As online lending companies gain popularity, the Trump administration makes it easier for them to circumvent state regulations

Federal officials said on Tuesday they would make it easier for fintech companies to operate nationwide following a Trump administration report calling for sweeping regulatory changes to advance new businesses and services fintech.

Just hours after the Treasury Department unveiled its long-awaited findings, the Office of the Comptroller of the Currency announced that it was moving forward with a plan to begin offering national banking charters to innovative companies offering loans or online payments.

These companies would bypass state laws, which now govern most fintech and non-banking services.

Companies like San Francisco’s online lender SoFi have sprung up in recent years to take advantage of technology and provide consumers, especially younger ones, with new ways to manage their money and make payments at home. -beyond traditional bank accounts.

Most of these businesses do not fall under the existing banking system and regulatory framework largely designed years before the internet and smartphones.

“Companies that provide banking services in innovative ways deserve the opportunity to continue this business nationwide as a federally chartered and regulated bank,” said Currency Controller Joseph M. Otting, the one of the country’s main financial regulators.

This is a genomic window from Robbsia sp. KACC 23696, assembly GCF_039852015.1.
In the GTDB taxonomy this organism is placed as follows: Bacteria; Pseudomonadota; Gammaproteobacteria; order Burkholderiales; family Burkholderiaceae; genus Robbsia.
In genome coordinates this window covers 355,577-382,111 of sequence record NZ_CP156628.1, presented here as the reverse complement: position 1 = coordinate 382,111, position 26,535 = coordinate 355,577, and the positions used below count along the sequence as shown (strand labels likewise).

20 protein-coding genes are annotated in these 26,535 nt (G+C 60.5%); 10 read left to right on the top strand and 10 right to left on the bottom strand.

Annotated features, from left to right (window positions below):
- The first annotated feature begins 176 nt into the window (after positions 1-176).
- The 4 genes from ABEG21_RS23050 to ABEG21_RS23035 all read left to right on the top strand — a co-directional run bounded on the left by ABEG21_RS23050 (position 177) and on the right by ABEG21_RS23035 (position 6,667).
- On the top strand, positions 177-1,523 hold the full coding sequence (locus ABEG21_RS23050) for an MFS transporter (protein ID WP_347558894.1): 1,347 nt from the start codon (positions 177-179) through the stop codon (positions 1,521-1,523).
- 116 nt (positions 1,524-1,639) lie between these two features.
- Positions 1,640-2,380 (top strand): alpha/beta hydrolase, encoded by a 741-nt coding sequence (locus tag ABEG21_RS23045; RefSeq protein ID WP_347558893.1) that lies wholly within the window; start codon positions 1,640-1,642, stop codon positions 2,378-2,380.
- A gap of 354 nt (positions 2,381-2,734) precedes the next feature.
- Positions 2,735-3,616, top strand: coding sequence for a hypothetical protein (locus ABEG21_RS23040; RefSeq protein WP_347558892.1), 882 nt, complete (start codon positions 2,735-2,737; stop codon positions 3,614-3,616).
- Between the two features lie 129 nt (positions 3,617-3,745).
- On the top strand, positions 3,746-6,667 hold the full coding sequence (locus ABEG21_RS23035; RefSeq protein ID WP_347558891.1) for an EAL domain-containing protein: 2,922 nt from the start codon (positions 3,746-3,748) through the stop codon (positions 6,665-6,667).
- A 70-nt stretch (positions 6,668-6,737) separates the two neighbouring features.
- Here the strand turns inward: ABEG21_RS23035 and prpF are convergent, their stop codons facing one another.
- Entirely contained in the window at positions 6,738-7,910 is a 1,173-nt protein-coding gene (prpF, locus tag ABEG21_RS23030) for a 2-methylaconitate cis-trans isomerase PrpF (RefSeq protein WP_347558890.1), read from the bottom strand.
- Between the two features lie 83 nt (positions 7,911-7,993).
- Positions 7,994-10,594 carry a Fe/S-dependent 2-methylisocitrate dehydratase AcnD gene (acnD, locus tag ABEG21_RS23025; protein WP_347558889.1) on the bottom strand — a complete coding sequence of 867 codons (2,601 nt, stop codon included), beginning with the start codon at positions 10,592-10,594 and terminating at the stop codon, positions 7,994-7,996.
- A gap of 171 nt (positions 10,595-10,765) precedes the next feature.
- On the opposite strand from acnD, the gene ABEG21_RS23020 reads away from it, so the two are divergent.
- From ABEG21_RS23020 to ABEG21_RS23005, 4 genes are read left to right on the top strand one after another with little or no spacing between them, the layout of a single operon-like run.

However, companies that would get the new charters would not be allowed, like banks, to accept deposits that would be insured by the Federal Deposit Insurance Corp., the OCC said.

The Treasury report recommended that the OCC move forward with its plan to offer national fintech charters, saying they could “provide a more efficient and at least more standardized regulatory regime than the current state in which they operate. “

Lenders who wish to operate nationwide now have two options: obtain licenses from individual state regulators and follow 50 different sets of state loan laws, as SoFi has done, or grant loans. in partnership with a regulated bank, as does LendingClub. The new fintech charter would give businesses a third option, allowing them to bypass state rules, such as interest rate caps, without having to work with banks.

State regulators have opposed granting national charters to fintech companies. The Conference of State Bank Supervisors and the New York State Department of Financial Services have both filed lawsuits challenging the legality of the OCC authorizing national charters. The judges dismissed the lawsuits because the OCC has not yet granted any national charters to financial technology companies.